Order the book now from Amazon.com.

Print

Intelligence, Culture, Food

on Monday, 24 February 2014 14:18.

galimba-intelliGrazin’ at Kuahiwi Ranch

To be honest, I’m not so interested in food – as a commodity or a resource or even as a way to feed those who are hungry. What I mean is, I’m not so interested in the numbers – numbers of calories, pounds of product consumed, percentage of locally produced products, and so on. All of those are necessary and useful numbers. I have to pay attention to numbers because I have to produce so many pounds of beef each week in order to meet my customer’s needs consistently, or my business fails. So, I’m not saying that numbers are unimportant. Far from it. But the numbers are not what interest me, what keep me going day after day.

Print

Sarah Ili: Hot Chili Pepper Water

on Wednesday, 26 February 2014 19:26.

SarahIliSarah Ili with Hawaiian chili pepper water, seedlings and peppers.Hawai’i Homegrown Food Network (HHFN) correspondent, Rachel Laderman, met with Sarah Ili and talked with her about the chili pepper water she makes. There are many variations of this popular Hawaiian condiment. Sarah’s version is very straightforward – and very delicious. Sarah lives in Pepe’ekeo and works as a substitute teacher, then shares her all-local Hawaiian chili pepper water with family and friends.

HHFN: What goes into your hot chili pepper water?
Sarah: You use Hawaiian hot chili peppers (has to be that kind), limu kohu, and Hawaiian sea salt with red clay, which is called alaea.

HHFN: Does it have health benefits?
Sarah: Yes, it is good for iron, and the limu kohu has iodine. The alaea is good for strengthening and cleansing. It also replenishes your salt.

Print

Locally Processed Foods by Honolulu Gourmet Foods

on Tuesday, 25 February 2014 00:00.

CI0A9579Honolulu Gourmet Foods restaurant at Paradise Palms Café on the University of Hawai‘i Mānoa campus serves locally grown prepared food at reasonable prices.Balancing being a mom and business entrepreneur, Jill Lee built Honolulu Gourmet Foods upon the counter-mainstream model of sourcing locally grown ingredients and making her products exclusively in Hawai‘i. “The cost of doing business is high in Hawai‘i. At the end of the day, am I proud of my products and our steady customer base confirms that there is a market for high quality, Hawai‘i-made products,” explains Lee.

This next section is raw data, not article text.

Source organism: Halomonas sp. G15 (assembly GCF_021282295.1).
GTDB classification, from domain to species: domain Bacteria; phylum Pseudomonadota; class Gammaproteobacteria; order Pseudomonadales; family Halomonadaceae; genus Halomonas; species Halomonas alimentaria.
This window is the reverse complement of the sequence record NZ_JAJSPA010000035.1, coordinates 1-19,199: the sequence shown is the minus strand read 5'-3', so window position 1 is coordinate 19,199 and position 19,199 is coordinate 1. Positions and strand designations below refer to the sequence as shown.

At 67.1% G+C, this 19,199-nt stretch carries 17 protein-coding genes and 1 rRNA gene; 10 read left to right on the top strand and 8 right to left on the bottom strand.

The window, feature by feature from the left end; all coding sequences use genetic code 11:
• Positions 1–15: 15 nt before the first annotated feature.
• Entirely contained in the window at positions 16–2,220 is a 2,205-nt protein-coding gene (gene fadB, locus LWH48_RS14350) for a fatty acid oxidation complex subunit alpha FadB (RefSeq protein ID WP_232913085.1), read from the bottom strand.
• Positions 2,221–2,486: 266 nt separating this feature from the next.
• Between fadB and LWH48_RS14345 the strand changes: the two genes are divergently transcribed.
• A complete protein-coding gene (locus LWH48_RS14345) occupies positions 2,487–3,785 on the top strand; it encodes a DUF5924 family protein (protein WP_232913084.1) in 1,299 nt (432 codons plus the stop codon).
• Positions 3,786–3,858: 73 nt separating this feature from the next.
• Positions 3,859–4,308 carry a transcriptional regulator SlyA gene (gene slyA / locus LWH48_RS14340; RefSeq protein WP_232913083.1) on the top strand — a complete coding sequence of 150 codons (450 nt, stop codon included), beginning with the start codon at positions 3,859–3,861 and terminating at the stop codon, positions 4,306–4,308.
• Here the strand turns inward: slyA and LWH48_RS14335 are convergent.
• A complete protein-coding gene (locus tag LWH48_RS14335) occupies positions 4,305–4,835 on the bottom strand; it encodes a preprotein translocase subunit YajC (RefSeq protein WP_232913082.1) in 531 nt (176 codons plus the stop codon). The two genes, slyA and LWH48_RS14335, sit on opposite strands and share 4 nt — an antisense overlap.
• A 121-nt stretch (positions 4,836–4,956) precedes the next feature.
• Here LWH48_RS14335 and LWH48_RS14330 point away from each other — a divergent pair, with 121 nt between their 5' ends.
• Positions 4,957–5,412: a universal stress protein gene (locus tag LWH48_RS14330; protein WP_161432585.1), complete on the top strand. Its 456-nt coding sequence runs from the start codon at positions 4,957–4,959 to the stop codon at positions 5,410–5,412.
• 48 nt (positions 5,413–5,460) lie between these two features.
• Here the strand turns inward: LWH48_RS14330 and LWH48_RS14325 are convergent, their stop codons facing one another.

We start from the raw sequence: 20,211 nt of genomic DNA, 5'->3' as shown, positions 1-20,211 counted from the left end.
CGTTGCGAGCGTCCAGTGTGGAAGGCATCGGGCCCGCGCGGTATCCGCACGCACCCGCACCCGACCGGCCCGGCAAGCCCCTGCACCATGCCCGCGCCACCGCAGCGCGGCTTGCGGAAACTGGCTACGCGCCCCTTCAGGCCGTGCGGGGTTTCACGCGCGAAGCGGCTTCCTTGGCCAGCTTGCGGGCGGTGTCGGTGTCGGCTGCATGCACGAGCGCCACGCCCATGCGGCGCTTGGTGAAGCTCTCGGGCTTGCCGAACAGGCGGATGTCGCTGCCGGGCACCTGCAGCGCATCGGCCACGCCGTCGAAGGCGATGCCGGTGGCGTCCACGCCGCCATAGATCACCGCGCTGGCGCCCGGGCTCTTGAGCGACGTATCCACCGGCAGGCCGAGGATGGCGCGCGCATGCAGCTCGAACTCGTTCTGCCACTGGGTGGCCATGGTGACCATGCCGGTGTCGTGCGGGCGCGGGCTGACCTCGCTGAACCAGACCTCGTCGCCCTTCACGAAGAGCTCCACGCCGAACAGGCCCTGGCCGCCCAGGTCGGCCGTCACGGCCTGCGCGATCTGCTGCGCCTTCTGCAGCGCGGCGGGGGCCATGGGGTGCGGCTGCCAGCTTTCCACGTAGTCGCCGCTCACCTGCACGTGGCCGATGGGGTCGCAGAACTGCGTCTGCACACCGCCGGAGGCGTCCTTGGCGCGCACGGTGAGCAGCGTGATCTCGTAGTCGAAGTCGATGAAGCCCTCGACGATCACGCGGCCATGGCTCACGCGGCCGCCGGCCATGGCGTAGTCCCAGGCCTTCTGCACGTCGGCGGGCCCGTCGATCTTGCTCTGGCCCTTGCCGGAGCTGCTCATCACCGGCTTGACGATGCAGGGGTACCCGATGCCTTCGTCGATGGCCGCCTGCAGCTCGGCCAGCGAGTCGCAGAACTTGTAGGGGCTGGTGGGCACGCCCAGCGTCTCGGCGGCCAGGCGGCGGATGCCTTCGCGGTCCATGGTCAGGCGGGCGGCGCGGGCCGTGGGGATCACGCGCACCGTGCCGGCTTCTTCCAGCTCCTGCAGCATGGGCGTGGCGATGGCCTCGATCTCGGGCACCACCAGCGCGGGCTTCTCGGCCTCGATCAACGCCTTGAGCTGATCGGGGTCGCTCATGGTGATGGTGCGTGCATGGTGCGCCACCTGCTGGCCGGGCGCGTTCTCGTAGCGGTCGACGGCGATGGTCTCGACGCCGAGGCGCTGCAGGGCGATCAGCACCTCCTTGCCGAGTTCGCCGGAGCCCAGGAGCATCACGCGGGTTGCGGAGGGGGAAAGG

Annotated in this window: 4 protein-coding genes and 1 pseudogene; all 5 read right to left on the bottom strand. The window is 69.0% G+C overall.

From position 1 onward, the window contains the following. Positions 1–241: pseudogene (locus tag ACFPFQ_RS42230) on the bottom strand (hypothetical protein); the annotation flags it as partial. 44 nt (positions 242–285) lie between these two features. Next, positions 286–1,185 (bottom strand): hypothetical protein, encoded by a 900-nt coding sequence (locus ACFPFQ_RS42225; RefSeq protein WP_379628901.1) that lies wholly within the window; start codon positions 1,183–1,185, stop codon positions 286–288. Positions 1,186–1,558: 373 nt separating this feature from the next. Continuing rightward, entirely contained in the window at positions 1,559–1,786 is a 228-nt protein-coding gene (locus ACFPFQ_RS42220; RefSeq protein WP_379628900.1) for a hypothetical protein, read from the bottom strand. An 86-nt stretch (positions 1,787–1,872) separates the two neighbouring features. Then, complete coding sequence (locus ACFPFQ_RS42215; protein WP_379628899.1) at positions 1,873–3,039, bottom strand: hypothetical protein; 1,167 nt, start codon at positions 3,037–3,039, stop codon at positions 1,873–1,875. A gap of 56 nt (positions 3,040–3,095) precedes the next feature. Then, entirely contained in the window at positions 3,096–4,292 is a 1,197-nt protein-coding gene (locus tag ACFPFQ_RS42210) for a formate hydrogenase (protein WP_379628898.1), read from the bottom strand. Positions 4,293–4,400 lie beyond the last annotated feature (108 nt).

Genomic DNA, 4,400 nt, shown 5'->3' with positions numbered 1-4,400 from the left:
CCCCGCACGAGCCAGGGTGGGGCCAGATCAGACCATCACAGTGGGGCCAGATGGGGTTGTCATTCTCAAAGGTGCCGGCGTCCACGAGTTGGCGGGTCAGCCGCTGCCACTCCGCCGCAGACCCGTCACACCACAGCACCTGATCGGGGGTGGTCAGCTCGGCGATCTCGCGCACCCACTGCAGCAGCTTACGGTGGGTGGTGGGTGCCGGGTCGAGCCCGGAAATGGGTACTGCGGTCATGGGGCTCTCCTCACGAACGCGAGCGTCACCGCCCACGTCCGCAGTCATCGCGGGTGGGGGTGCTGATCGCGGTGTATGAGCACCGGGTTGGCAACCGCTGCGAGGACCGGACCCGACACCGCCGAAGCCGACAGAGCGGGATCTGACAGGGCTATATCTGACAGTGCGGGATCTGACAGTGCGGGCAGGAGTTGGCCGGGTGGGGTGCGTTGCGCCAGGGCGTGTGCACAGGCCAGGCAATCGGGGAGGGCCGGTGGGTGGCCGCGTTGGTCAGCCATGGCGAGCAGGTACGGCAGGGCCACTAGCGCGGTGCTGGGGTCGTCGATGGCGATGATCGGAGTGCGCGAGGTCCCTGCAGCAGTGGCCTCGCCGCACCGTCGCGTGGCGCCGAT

Print

Teeny Tiny Laupahoehoe Farmers Market

on Tuesday, 21 January 2014 07:44.

Laupahoehoe-P1017592Laupahoehoe farmers market.The Laupahoehoe Farmers Market started in September of 2009 with two enterprising women setting up a tent and selling their harvest and that of their neighbors. They persevered for several weeks until another vendor, and then another, started setting up Sunday after Sunday.

Print

Hyperlocal frozen dessert by OnoPops

on Friday, 24 January 2014 00:00.

Ono PopsOnoPops produces a variety of flavors depending on local ingredient availabilty.

In 2010 brothers Josh Lanthier-Welch and Joe Welch established OnoPops, whose flagship product line consists of ice pops made from local and organic ingredients. Profoundly inspired by the patela tradition of ice and milk-based frozen pops in Latin America, the brothers based their product line on a marriage of the Mexican patela and Hawaiian regional cuisine. The result is an endless range of creative flavor combinations that changes continually based on which ingredients are available from local sources.